IBM’s Watson Will Help You File Your Taxes at H&R Block
Tax season is upon us, and if you’re not using artificial intelligence to figure out your return, you’re just not filing like it’s 2016.
Customers at H&R Block will soon be able to get tax advice from IBM’s famous supercomputer, Watson. Starting February 6, Watson’s cognitive computing technology will be available to clients in the tax preparer’s retail locations to answer questions, uncover deductions and credits, and help calculate refunds.
Watson will use its natural language processing to interact with clients and connect the dots from their answers to the tax documents. Parsing this type of information and relating it to all that data is just the sort of task machines tend to perform better than humans, and as proven on Jeopardy!, it’s what Watson was made for.
In preparation, Watson has been fed all 74,000 pages of the US tax code. H&R Block also gave IBM dozens of common tax questions to train Watson to understand how to respond to client queries, and tax preparers and customers have been testing the software for months and grading it for accuracy.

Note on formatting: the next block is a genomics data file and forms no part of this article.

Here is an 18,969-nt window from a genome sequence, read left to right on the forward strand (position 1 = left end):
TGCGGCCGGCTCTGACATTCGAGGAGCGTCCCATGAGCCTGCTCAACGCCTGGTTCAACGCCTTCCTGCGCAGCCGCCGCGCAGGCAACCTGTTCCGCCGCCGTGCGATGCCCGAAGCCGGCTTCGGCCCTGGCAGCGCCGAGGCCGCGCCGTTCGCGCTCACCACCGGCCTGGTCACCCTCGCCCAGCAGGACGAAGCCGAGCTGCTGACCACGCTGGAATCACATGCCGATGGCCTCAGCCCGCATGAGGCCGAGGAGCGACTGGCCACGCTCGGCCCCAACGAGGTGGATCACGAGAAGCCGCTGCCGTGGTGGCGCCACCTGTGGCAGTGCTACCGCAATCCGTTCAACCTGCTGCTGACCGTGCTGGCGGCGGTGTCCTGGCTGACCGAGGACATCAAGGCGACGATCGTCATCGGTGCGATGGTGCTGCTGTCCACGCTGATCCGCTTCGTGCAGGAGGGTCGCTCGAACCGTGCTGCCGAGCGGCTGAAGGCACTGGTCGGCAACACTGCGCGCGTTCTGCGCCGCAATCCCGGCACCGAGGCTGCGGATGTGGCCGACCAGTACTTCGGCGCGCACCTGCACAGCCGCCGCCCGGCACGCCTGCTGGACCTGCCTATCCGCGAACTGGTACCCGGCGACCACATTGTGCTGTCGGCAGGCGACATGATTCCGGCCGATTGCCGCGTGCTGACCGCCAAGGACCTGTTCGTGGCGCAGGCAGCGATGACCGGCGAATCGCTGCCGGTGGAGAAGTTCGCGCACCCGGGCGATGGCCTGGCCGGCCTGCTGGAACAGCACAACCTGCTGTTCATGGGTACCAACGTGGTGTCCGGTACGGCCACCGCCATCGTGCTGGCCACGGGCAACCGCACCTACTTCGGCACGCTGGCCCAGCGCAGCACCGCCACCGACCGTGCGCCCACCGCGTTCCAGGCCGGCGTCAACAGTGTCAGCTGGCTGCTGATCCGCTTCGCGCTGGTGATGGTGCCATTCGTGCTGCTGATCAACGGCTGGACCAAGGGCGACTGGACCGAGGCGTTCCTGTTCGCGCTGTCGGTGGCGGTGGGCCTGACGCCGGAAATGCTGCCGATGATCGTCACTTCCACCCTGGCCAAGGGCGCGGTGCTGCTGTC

The accountants will still be there, but Watson can provide some additional expertise. When customers go into H&R Block and sit at the computer, Watson will ask questions about their year, focusing on events that could offer deductions or credits, such as selling a house or having a child. It’s a standard part of H&R Block’s service, but the company hopes that by giving Watson this data—along with answers provided by the human tax preparers—they can improve performance.
H&R Block’s George Gaustello told The Verge that Watson will act as a central repository for tax experts’ knowledge. “We have 70,000 experts, but let’s say 500 of those are very knowledgeable about firefighters, or they know every credit deduction a farmer can get,” Gaustello said. That information then becomes part of Watson’s database, which offers additional advice, “making our experts even smarter,” he said.
Watson has already been used extensively in other data-heavy fields such as health care, retail, and customer service, so tax preparation is a logical extension. H&R Block said this is the start of a multiyear partnership, and the plan is to expand Watson's knowledge each tax season. As it receives more and more tax documents, the artificial accountant will only get more accurate.